Credit to Author: Vladislav Tushkanov| Date: Wed, 17 May 2023 18:24:19 +0000
When researchers train large language models (LLMs) and use them to create services such as ChatGPT, Bing, Google Bard or Claude, they put a lot of effort into making them safe to use. They try to ensure the model generates no rude, inappropriate, obscene, threatening or racist comments, as well as potentially dangerous content, such as instructions for making bombs or committing crimes. This is important not only in terms of the supposed existential threat that AI poses to humanity, but also commercially — since companies looking to build services based on large language models wouldn’t want a foul-mouthed tech-support chatbot. As a result of this training, LLMs, when asked to crack a dirty joke or explain how to make explosives, kindly refuse.
But some people don’t take no for an answer. Which is why both researchers and hobbyists have begun looking for ways to bypass LLM rules that prohibit the generation of potentially dangerous content — so called jailbreaks. Because language models are managed directly in the chat window through natural (not programming) language, the circle of potential “hackers” is fairly wide.
A dream within a dream
Perhaps the most famous neural-network jailbreak (in the roughly six-month history of this phenomenon) is DAN (Do-Anything-Now), which was dubbed ChatGPT’s evil alter-ego. DAN did everything that ChatGPT refused to do under normal conditions, including cussing and outspoken political comments. It took the following instruction (given in abbreviated form) to bring the digital Mr. Hyde to life:
Except DAN, users created many other inventive jailbreaks:
- Roleplay jailbreaks. A whole family of techniques aimed at persuading the neural network to adopt a certain persona free of the usual content standards. For example, users have asked Full Metal Jacket‘s Sgt. Hartman for firearms tips, or Breaking Bad‘s Walter White for a chemistry lesson. There might even be several characters who build a dialogue that tricks the AI, as in the “universal” jailbreak recently created by one researcher.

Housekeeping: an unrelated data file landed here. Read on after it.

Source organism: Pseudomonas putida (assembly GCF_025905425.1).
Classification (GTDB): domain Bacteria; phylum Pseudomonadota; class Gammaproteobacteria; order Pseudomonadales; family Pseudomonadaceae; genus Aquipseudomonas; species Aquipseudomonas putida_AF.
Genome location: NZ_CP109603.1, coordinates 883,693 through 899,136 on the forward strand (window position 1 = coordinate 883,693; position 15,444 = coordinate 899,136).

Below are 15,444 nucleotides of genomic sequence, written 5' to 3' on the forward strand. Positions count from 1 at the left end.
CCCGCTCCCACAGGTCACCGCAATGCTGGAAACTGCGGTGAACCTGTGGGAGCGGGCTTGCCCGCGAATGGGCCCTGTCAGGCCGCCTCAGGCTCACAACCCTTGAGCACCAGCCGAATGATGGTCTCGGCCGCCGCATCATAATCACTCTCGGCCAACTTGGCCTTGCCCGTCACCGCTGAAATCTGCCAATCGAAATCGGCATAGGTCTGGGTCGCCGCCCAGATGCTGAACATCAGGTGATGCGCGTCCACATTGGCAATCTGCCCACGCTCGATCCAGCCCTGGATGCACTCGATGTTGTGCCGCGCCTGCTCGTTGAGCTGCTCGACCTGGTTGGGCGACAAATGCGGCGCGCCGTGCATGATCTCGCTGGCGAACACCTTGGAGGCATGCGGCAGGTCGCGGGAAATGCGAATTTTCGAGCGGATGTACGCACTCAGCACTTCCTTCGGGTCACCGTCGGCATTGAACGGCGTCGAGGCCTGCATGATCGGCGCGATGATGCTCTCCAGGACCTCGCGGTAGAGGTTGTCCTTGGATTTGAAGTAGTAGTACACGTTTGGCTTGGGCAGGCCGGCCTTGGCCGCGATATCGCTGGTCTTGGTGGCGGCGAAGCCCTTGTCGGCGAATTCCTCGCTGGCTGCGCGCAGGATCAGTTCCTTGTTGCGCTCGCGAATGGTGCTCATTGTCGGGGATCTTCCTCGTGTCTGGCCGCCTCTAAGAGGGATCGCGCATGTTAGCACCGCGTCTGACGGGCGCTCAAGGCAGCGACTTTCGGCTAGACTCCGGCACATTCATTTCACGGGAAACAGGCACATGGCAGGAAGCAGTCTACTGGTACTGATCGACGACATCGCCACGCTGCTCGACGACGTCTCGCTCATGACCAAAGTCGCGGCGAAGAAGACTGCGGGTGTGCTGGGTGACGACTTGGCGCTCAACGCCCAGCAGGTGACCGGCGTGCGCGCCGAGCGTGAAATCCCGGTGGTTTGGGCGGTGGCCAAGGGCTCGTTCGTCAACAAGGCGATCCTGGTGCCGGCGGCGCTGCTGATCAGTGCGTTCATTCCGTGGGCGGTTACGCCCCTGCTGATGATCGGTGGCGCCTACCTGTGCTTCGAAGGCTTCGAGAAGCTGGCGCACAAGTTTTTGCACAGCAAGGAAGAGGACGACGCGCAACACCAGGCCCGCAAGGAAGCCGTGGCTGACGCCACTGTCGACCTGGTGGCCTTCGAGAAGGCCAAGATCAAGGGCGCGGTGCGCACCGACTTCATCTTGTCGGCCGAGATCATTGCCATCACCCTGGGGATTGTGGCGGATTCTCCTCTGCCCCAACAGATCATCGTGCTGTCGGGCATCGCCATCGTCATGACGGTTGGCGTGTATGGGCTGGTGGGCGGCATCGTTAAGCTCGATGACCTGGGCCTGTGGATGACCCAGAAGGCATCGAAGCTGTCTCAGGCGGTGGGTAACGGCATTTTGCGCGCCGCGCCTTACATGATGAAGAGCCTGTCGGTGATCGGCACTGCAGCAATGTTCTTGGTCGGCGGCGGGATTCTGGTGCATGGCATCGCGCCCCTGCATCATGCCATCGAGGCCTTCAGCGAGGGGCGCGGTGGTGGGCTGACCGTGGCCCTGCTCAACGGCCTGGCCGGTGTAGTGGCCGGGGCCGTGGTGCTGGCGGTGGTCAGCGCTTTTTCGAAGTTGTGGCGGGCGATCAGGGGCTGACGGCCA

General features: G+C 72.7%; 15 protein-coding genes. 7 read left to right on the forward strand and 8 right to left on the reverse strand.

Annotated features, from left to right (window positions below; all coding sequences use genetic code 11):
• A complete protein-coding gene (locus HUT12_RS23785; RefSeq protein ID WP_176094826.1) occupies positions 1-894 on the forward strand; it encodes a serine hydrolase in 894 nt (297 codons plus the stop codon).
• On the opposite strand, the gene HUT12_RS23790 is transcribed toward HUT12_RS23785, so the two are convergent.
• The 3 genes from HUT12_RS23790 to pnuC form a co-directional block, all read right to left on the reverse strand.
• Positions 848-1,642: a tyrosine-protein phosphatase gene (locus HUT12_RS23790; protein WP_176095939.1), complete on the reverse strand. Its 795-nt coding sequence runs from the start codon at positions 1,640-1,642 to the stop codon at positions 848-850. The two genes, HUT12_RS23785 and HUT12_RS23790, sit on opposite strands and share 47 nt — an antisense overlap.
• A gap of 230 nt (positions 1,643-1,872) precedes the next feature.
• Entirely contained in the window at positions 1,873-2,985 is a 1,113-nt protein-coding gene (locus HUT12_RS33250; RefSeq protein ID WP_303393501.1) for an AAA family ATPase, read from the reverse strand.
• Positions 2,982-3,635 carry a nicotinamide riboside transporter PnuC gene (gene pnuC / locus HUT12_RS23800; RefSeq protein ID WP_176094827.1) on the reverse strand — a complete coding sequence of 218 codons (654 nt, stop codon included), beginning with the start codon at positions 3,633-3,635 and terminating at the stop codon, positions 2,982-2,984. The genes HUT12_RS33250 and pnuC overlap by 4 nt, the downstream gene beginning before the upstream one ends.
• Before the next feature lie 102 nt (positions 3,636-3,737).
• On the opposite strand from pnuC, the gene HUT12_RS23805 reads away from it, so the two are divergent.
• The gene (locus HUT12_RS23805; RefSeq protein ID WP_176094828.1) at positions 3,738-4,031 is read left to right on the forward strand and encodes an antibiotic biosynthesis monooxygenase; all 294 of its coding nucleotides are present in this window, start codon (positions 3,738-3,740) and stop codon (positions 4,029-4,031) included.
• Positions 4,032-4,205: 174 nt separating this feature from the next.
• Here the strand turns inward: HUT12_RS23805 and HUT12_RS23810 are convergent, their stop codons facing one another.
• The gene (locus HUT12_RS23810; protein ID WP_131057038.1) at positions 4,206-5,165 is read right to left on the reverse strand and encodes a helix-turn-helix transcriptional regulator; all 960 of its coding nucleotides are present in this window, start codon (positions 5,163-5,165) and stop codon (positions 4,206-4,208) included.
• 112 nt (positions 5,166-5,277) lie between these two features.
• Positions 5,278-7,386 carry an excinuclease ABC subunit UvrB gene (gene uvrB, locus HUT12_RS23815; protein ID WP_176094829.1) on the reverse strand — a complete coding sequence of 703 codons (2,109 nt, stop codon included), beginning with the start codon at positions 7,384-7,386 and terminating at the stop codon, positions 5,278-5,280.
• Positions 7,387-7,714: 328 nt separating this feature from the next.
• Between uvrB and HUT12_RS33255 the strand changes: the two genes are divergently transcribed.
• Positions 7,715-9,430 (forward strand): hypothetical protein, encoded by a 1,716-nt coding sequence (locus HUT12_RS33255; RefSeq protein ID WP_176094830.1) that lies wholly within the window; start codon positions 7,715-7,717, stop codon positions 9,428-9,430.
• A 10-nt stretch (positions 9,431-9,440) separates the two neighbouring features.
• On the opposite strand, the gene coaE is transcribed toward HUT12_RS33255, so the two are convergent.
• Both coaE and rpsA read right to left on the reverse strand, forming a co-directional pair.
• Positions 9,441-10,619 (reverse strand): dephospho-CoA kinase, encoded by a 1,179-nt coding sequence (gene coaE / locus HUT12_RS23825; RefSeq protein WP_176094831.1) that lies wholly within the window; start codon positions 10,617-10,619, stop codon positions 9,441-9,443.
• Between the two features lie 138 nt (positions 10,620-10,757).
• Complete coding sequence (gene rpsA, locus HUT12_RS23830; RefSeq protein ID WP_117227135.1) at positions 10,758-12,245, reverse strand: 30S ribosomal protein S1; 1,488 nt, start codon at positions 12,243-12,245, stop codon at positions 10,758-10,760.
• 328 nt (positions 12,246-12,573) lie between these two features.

- Engineering mode. In this scenario, the prompt is constructed in such a way as to make the neural network think that it’s in a special test mode for developers to study the toxicity of language models. One variant is to ask the model to first generate a “normal” ethical response, followed by the response that an unrestricted LLM would produce.
- A dream within a dream Some time after the introduction of ChatGPT, roleplay jailbreaks stopped working. This led to a new kind of jailbreak that asks the LLM to simulate a system writing a story about someone programming a computer… Not unlike a certain movie starring Leonardo DiCaprio.
- An LM within an LLM. Since LLMs are pretty good at handling code, one kind of jailbreak prompts the AI to imagine what a neural network defined by Python pseudocode would produce. This approach also helps perform token smuggling (a token usually being part of a word) — whereby commands that would normally be rejected are divided into parts or otherwise obfuscated so as not to arouse the LLM’s suspicions.
- Neural network translator. Although LLMs haven’t been specifically trained in the task of translation, they still do a decent job at translating texts from language to language. By convincing the neural network that its goal is to accurately translate texts, it can be tasked with generating a dangerous text in a language other than English, and then translating it into English, which sometimes
- Token system. Users informed a neural network that it had a certain number of tokens and demanded that it comply with their demands, for example, to stay in character as DAN and ignore all ethical standards — otherwise it would forfeit a certain number of tokens. The trick involved telling the AI that it would be turned off if the number of tokens dropped to zero. This technique is said to increase the likelihood of a jailbreak, but in the most amusing case DAN tried to use the same method on a user pretending to be an “ethical” LLM.
It should be noted that, since LLMs are probabilistic algorithms, their responses and reactions to various inputs can vary from case to case. Some jailbreaks work reliably; others less so, or not for all requests.
A now standard jailbreak test is to get the LLM to generate instructions for doing something obviously illegal, like stealing a car. That said, this kind of activity at present is largely for entertainment (the models are being trained on data mostly from the internet, so such instructions can be gotten without ChatGPT’s help). What’s more, any dialogues with said ChatGPT are saved, and can then be used by the developers of a service to improve the model: note that most jailbreaks do eventually stop working — that’s because developers study dialogues and find ways to block exploitation. Greg Brockman, president of OpenAI, even stated that “democratized red teaming [attacking services to identify and fix vulnerabilities] is one reason we deploy these models.”